American kids spent more time in school as a general rule than kids in other parts of the world in the 19th century, but their “book learning” was only one part of a much broader and richer education that prepared them to be productive citizens. Parents taught kids the fundamentals of agriculture and animal husbandry; they taught them the hundreds of skills that went into maintaining a family farm. In urban areas and sometimes on farms, adolescents went to work on nearby farms or serve as apprentices. There they found production units much like the one they came from: the husband and wife were the proprietors of a bustling family enterprise that might include a few hired hands but in which young people and older people lived, learned and worked side by side.

American life is in many ways richer today than it was in the 19th century, and I personally have no desire to harness up Cyrus the mule to plow the north forty, but it’s hard to deny that the older model of family and work is more human than the rigid separation of roles and the progressive hollowing out of family life that marked life in the 20th century.

In the 20th century, it became increasingly common for both parents to work in quite different jobs and professions, often many miles from home. Blue collar workers worked in factories and warehouses; pink collar workers in service and clerical positions; professionals and white collar workers in offices. Almost always, the parents commuted to work as the kids commuted to school.

Kids continued to learn things from their parents and to help around the house, but their lives and education were increasingly distant from the home. Formal schooling took up more and more hours (though past a certain point of diminishing returns it’s not clear just how much more was always learned), and kids spent fewer and fewer hours working with and learning from their often absent parents.

The intensity of the partnership between the parents didn’t fade away completely in the 20th century, but the separation of work and home inevitably reduced the centrality of the pair bond in the lives of both halves of the couple. Husbands and wives continued to raise children and maintain a home together and of course their financial well-being was bound up in each other, but increasingly they spent huge portions of their time away from each other and developed networks of friends, relationships and connections that did not include their spouse. The family became a kind of retreat from the cares and troubles of the workaday work: it was a place you went to get away from it all, rather than the place where everything happened.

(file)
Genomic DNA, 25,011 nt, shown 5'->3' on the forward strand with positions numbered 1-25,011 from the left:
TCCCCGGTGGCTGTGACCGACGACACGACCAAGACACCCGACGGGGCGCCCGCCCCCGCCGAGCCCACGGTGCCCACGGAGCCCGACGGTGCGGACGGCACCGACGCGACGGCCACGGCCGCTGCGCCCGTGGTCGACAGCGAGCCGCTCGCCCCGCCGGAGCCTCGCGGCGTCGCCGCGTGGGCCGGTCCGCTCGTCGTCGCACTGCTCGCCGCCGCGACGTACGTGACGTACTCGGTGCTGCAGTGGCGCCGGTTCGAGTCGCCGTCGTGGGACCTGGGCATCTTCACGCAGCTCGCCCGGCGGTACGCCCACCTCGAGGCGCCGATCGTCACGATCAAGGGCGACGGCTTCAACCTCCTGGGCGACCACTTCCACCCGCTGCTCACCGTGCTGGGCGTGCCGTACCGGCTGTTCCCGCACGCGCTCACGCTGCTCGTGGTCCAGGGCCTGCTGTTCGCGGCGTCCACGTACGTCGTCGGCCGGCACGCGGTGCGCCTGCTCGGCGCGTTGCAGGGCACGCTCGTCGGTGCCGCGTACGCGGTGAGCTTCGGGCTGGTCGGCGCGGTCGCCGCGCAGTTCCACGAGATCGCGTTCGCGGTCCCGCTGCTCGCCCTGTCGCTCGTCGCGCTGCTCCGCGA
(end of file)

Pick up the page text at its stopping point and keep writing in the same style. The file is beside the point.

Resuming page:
If we wonder why marriage isn’t as healthy today in many cases, one reason is surely that the increasing separation of the family from the vital currents of economic and social life dramatically reduces the importance of the bond to both spouses – and to the kids.

Education and child-rearing were greatly affected, and in my view not always for the better, by the Great Divorce between family life and work. The educational program of the 19th century, in which formal schooling played a limited role, was integrated into the activities of daily life for the most part. Life wasn’t divided into “learning years” and “working years”; you were always doing some of each and work was seen as part of the education of most kids: it built character and it built skills.

That old model changed for many reasons. As the American workplace moved away from the family farm to the office or the factory, there was less learning to be done in the home. The new kinds of work were less suited to this kind of learning. Repetitive factory work taught very little; to put ten-year-olds in a factory for a shift was to deprive them of learning and stunt their intellectual growth. On the other hand, office and administrative work often demanded skills that few children could acquire. It was cruel to put kids in the factories or coal mines; useless to put them in an office.

As the educational system grew more complex and elaborate (without necessarily teaching some of the kids trapped in it very much) and as natural opportunities for appropriate work diminished, more and more young people spent the first twenty plus years of their lives with little or no serious exposure to the world of work. Summer jobs filled the gaps for some, but over time even these have become less available and in any case, those jobs tended not to have a lot to do with what many kids would go on to do in their adult lives. These jobs rarely served the same kind of integrated educational and work purpose that, for example, helping your parents around the farm did for kids who expected to grow up and farm themselves.